• helm-chart directory: a folder that contains the Helm chart for this tutorial.

IMPORTANT: The following steps must be executed within the tutorials/mean-k8s directory.

The sample code is based on the Create a MEAN Stack Google Map App tutorial, but it has been adapted to the needs of this current tutorial by changing the MongoDB connection string to make it configurable using environment variables. Take a look at the app-code/app/config.js file in the repository, which defines MongoDB parameters through environment variables.

Step 2: Build the Docker image

Once the Dockerfile has been created, you can build the Docker image. Here’s how:

  • Run the docker run command in the directory containing the Dockerfile. Add a tag to identify the current version of the application: 0.1.0. Remember to replace the USERNAME placeholder with your Docker ID.

    $ docker build -t USERNAME/mean-k8s:0.1.0 .
    

    You will see output like this during the build process:

    Build Docker image

  • Check that the image has been created in your local repository by executing the command below:

    $ docker images | grep mean-k8s
    

Check Docker image

Step 3: Publish the Docker image

Now that you’ve created a Docker image which contains your application code, you can upload it into a public registry. This tutorial uses Docker Hub, but you can select one of your own, such as:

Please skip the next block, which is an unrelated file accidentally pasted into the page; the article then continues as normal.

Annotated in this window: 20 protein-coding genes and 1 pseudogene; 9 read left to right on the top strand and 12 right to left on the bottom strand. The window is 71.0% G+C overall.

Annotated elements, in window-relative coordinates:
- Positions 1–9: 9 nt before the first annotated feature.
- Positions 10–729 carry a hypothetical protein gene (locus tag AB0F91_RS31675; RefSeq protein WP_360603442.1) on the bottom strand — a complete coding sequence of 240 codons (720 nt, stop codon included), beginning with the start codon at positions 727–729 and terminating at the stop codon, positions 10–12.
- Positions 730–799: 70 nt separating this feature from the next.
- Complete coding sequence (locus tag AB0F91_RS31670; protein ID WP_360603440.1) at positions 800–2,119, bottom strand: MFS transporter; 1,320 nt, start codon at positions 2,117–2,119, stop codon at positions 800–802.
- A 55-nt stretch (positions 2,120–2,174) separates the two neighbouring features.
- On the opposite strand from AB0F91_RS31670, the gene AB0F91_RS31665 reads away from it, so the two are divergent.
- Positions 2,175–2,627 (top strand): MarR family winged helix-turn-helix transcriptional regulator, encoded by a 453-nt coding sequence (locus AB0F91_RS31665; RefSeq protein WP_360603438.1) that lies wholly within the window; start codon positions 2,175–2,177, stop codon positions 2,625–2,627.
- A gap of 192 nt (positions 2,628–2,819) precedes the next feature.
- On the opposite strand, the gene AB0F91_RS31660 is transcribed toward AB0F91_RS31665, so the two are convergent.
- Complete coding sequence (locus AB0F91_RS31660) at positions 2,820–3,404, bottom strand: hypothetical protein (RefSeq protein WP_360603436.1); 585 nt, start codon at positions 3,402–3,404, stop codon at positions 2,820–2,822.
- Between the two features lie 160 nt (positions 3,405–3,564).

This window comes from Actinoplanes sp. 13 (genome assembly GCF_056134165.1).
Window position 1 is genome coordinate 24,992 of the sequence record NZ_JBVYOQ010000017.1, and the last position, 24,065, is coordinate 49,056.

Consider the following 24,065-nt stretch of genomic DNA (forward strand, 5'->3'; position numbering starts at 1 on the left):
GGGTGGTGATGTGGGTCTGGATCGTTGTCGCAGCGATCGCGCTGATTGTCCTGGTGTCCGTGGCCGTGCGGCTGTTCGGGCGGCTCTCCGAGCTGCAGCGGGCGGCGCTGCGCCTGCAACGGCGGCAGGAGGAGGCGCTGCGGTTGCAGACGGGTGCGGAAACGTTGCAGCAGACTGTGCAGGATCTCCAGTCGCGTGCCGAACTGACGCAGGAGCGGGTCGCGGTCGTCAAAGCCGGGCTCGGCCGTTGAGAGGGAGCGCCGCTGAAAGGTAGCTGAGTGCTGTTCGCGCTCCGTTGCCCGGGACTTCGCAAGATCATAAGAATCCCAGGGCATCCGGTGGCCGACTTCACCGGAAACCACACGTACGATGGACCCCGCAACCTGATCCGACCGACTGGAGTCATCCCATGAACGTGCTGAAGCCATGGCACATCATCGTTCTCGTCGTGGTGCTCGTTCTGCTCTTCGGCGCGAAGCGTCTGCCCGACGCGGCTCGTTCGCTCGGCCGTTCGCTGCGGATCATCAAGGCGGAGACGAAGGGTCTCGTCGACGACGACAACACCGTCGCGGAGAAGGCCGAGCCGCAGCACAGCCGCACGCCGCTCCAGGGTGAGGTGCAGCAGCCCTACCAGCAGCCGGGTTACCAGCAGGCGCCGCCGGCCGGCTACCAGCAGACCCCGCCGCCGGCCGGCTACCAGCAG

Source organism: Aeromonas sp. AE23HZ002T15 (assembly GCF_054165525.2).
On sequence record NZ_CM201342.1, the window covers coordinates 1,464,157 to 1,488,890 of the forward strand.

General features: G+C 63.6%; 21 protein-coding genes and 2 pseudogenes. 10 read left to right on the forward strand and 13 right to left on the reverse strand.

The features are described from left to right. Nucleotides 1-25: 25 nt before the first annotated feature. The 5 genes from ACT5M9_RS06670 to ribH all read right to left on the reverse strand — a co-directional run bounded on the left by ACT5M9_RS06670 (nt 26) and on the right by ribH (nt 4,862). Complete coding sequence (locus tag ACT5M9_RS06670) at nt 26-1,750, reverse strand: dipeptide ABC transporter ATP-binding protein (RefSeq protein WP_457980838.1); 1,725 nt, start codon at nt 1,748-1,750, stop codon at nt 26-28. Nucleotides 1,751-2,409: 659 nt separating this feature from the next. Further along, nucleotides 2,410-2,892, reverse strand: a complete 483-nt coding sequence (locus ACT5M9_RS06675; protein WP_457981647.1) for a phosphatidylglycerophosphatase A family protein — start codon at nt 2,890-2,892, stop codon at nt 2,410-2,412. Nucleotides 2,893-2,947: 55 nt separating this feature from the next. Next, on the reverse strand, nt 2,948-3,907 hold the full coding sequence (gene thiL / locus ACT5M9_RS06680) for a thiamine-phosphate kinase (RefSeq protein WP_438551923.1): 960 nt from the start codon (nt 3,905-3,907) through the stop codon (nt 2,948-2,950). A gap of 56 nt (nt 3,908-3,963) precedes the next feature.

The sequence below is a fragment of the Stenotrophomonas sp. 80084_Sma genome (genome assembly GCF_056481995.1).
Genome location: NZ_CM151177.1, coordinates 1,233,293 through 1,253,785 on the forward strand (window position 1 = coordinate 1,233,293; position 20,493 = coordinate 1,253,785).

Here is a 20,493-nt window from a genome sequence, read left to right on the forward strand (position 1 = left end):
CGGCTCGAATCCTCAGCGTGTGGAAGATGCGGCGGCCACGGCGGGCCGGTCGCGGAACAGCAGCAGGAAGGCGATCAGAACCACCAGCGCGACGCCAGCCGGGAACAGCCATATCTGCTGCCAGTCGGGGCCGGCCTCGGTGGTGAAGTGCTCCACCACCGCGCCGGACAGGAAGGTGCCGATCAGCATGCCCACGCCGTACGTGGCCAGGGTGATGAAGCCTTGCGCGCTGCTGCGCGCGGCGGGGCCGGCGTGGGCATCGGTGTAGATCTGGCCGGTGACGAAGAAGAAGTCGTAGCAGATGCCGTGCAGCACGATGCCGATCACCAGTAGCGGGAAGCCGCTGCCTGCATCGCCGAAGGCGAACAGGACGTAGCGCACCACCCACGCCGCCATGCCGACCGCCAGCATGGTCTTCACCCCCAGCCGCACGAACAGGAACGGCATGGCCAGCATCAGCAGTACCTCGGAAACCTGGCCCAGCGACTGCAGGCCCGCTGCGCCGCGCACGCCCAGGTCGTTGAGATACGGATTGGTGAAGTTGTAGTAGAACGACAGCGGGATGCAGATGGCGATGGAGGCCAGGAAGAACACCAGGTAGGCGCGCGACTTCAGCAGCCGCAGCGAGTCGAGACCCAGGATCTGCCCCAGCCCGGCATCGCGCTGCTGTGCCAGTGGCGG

To upload the image to Docker Hub, follow the steps below:

  • Log in to Docker Hub:

    $ docker login
    
  • Push the image to your Docker Hub account. Replace the USERNAME placeholder with your Docker ID:

    $ docker push USERNAME/mean-k8s:0.1.0
    

    You will see output like this during the build process:

    Build Docker image

You should now see the new image in your Docker Hub repositories dashboard.

Step 4: Create the Helm Chart

IMPORTANT: The bitnami/tutorials repository you have cloned in step 1, contains all the files you need with the required changes already made. The only step you must perform is to edit the values.yaml file in order to update the image repository field.

To create a brand new chart, you just need to run the helm create command. This creates a scaffold with sample files that you can modify to build your custom chart. For this tutorial, we’ll provide you with a ready-made Helm chart. If you examine the repository you just downloaded, there is a directory named helm-chart that already contains the files you need. Check out the chart’s file structure:

helm-chart/
|-- Chart.yaml
|-- requirements.lock
|-- requirements.yaml
|-- templates
|   |-- NOTES.txt
|   |-- _helpers.tpl
|   |-- deployment.yaml
|   `-- service.yaml
`-- values.yaml

For a more in-depth look at chart creation, we recommend reading our Helm Chart tutorial.